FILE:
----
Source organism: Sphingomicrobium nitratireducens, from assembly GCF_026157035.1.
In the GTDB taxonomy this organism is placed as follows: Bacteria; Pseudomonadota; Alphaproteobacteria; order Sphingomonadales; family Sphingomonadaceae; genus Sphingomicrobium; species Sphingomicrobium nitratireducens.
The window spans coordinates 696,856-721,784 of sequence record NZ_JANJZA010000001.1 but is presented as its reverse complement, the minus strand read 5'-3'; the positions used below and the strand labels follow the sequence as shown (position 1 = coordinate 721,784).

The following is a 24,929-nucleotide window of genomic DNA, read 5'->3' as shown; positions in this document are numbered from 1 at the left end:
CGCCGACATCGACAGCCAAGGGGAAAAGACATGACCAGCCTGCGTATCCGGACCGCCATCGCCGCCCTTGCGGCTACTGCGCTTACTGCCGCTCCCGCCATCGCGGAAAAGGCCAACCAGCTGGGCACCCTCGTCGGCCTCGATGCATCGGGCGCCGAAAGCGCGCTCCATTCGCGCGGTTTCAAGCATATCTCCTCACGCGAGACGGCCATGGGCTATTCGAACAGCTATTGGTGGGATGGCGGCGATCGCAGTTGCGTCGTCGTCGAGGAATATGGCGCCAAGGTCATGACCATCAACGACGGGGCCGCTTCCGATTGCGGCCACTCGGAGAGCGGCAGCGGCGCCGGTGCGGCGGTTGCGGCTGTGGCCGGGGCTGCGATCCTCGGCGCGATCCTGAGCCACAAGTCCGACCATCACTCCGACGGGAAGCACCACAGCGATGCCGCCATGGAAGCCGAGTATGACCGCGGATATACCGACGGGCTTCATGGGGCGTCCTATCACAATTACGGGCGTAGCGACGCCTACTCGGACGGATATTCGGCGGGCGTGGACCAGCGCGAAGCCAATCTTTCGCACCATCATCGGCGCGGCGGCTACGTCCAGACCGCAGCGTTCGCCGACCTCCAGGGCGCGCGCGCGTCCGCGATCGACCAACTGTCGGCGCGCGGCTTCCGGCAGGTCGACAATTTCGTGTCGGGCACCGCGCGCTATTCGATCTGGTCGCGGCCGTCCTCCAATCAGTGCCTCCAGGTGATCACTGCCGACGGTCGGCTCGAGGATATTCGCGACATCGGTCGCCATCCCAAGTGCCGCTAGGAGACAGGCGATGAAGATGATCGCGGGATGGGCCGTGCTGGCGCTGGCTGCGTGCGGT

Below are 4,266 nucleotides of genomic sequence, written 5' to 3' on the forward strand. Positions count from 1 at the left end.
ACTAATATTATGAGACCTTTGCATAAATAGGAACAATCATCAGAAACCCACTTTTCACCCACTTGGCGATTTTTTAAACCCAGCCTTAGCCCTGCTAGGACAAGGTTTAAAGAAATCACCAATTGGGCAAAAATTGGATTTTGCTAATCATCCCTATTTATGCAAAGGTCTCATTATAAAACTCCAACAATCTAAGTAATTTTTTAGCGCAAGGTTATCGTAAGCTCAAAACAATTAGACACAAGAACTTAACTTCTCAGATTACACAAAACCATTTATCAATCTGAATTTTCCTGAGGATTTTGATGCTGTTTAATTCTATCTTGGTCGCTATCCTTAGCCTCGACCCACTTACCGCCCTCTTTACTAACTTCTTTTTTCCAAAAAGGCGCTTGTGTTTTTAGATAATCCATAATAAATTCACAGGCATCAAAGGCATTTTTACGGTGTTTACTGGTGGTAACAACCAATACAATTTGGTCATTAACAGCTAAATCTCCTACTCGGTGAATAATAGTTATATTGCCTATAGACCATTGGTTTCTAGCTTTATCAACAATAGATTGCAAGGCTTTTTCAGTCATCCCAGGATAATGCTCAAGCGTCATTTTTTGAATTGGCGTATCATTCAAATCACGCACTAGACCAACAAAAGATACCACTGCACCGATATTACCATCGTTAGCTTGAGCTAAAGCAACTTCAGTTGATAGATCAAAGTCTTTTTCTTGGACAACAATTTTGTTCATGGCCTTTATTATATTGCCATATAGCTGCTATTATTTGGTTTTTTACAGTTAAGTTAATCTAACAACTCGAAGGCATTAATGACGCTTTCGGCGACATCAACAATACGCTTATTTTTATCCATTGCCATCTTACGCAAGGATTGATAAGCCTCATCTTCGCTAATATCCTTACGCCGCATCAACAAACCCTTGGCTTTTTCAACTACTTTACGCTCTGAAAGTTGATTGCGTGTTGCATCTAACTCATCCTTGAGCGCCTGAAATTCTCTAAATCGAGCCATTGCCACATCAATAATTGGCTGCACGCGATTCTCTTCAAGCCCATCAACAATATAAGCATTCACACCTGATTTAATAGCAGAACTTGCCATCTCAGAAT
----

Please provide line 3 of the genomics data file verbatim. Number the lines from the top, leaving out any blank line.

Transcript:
The window spans coordinates 696,856-721,784 of sequence record NZ_JANJZA010000001.1 but is presented as its reverse complement, the minus strand read 5'-3'; the positions used below and the strand labels follow the sequence as shown (position 1 = coordinate 721,784).